UN: Cameroon suffering a ‘forgotten crisis’

08 February 2019

Hundreds of thousands are in need of urgent assistance and protection

PA

The abandoned village of Elona, near Buea, in southwest Cameroon, in October

The abandoned village of Elona, near Buea, in southwest Cameroon, in October

CAMEROON is suffering a “forgotten crisis”: hundreds of thousands are in need of urgent assistance and protection, the United Nations has said.

The UN Resident and Humanitarian Coordinator for Cameroon, Allegra Baiocchi, said last month: “Hundreds of thousands of people on Cameroon’s territory need urgent assistance and protection.

“Attacks against civilians have increased, and many conflict-affected people are surviving in harsh conditions without humanitarian assistance due to the dramatic under­funding of the response. Cameroon today can no longer be a forgotten crisis; it needs to be high on our agenda.”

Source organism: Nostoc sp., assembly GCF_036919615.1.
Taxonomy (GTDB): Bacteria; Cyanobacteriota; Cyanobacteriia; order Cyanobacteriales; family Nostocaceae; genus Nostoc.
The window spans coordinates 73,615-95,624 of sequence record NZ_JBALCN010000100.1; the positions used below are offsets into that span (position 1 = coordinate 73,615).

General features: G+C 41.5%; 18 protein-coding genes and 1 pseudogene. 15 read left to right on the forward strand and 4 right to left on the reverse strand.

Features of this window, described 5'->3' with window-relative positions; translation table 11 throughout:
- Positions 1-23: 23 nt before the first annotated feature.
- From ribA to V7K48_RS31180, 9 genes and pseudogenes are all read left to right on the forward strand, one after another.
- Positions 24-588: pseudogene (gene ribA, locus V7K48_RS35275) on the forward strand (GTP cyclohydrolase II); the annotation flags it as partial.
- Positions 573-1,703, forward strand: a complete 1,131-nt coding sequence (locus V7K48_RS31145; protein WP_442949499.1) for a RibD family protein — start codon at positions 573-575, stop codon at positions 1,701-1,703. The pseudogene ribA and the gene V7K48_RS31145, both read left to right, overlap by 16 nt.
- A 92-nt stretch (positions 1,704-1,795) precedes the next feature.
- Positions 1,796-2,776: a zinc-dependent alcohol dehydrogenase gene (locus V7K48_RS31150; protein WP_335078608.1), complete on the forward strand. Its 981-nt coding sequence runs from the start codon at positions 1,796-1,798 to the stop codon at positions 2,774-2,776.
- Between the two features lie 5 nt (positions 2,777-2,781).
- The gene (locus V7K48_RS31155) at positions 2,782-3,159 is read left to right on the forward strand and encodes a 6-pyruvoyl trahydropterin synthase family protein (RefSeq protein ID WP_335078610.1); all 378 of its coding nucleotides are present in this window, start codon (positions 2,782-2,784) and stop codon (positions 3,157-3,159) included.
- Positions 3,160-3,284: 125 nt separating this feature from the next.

The UN estimated that 4.3 million people in Cameroon — one in six people in the country, and mostly women and children — required lifesaving assistance.

Violence in the west of Cameroon between the military and Anglophone separatists is thought to be the main reason for the crisis, and has caused a huge increase in refugees from the country (News, 16 November 2018).

Four million people are thought to be affected by the conflict.

Speaking at the launch of the UN 2019 Humanitarian Response Plan for the country, Ms Baiocchi said: “Humanitarian needs are likely to increase in coming years.

“Underfunding means we cannot do all we can to make a difference in the life of most vulnerable people across Cameroon, whether it is the girl who is missing school due to violence, the displaced mother struggling to feed her children, or the father who has lost his entire family.”

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